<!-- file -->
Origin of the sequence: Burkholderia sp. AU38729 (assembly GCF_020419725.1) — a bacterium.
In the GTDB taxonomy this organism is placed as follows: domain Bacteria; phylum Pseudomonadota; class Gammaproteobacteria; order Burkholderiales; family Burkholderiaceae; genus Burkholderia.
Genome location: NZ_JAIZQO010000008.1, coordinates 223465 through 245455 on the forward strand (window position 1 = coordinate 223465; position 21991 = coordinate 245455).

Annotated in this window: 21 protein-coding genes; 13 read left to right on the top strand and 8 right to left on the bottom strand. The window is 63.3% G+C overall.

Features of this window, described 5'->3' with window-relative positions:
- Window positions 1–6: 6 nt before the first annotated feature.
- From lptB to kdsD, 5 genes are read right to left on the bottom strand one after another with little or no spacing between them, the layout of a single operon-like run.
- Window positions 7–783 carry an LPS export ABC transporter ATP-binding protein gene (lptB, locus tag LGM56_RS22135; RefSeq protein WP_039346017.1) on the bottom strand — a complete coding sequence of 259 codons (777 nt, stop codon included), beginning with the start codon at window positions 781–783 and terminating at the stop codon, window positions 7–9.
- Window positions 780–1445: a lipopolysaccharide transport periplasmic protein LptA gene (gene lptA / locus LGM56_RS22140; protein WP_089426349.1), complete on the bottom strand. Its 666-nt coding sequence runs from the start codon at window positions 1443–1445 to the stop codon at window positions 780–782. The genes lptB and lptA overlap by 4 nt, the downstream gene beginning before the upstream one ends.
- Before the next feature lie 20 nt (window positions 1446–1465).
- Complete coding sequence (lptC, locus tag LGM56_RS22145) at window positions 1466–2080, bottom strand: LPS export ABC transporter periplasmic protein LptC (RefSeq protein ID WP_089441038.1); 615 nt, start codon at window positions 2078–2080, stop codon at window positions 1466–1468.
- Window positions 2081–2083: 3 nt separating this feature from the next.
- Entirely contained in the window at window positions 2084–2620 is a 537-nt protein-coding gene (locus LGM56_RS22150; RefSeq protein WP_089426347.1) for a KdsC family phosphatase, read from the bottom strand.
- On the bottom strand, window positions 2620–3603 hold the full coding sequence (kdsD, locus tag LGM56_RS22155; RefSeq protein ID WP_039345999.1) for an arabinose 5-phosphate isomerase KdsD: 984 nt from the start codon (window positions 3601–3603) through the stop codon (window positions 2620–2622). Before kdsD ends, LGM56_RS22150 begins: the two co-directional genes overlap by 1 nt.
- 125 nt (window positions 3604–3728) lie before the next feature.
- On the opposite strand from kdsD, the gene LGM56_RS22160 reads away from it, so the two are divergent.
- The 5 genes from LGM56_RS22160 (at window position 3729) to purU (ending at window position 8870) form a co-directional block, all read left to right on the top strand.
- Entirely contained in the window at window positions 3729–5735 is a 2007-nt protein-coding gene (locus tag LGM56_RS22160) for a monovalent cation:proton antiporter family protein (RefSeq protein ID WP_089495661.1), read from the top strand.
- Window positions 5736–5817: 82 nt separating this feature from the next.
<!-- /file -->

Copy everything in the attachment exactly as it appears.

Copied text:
Origin of the sequence: Burkholderia sp. AU38729 (assembly GCF_020419725.1) — a bacterium.
In the GTDB taxonomy this organism is placed as follows: domain Bacteria; phylum Pseudomonadota; class Gammaproteobacteria; order Burkholderiales; family Burkholderiaceae; genus Burkholderia.
Genome location: NZ_JAIZQO010000008.1, coordinates 223465 through 245455 on the forward strand (window position 1 = coordinate 223465; position 21991 = coordinate 245455).

Annotated in this window: 21 protein-coding genes; 13 read left to right on the top strand and 8 right to left on the bottom strand. The window is 63.3% G+C overall.

Features of this window, described 5'->3' with window-relative positions:
- Window positions 1–6: 6 nt before the first annotated feature.
- From lptB to kdsD, 5 genes are read right to left on the bottom strand one after another with little or no spacing between them, the layout of a single operon-like run.
- Window positions 7–783 carry an LPS export ABC transporter ATP-binding protein gene (lptB, locus tag LGM56_RS22135; RefSeq protein WP_039346017.1) on the bottom strand — a complete coding sequence of 259 codons (777 nt, stop codon included), beginning with the start codon at window positions 781–783 and terminating at the stop codon, window positions 7–9.
- Window positions 780–1445: a lipopolysaccharide transport periplasmic protein LptA gene (gene lptA / locus LGM56_RS22140; protein WP_089426349.1), complete on the bottom strand. Its 666-nt coding sequence runs from the start codon at window positions 1443–1445 to the stop codon at window positions 780–782. The genes lptB and lptA overlap by 4 nt, the downstream gene beginning before the upstream one ends.
- Before the next feature lie 20 nt (window positions 1446–1465).
- Complete coding sequence (lptC, locus tag LGM56_RS22145) at window positions 1466–2080, bottom strand: LPS export ABC transporter periplasmic protein LptC (RefSeq protein ID WP_089441038.1); 615 nt, start codon at window positions 2078–2080, stop codon at window positions 1466–1468.
- Window positions 2081–2083: 3 nt separating this feature from the next.
- Entirely contained in the window at window positions 2084–2620 is a 537-nt protein-coding gene (locus LGM56_RS22150; RefSeq protein WP_089426347.1) for a KdsC family phosphatase, read from the bottom strand.
- On the bottom strand, window positions 2620–3603 hold the full coding sequence (kdsD, locus tag LGM56_RS22155; RefSeq protein ID WP_039345999.1) for an arabinose 5-phosphate isomerase KdsD: 984 nt from the start codon (window positions 3601–3603) through the stop codon (window positions 2620–2622). Before kdsD ends, LGM56_RS22150 begins: the two co-directional genes overlap by 1 nt.
- 125 nt (window positions 3604–3728) lie before the next feature.
- On the opposite strand from kdsD, the gene LGM56_RS22160 reads away from it, so the two are divergent.
- The 5 genes from LGM56_RS22160 (at window position 3729) to purU (ending at window position 8870) form a co-directional block, all read left to right on the top strand.
- Entirely contained in the window at window positions 3729–5735 is a 2007-nt protein-coding gene (locus tag LGM56_RS22160) for a monovalent cation:proton antiporter family protein (RefSeq protein ID WP_089495661.1), read from the top strand.
- Window positions 5736–5817: 82 nt separating this feature from the next.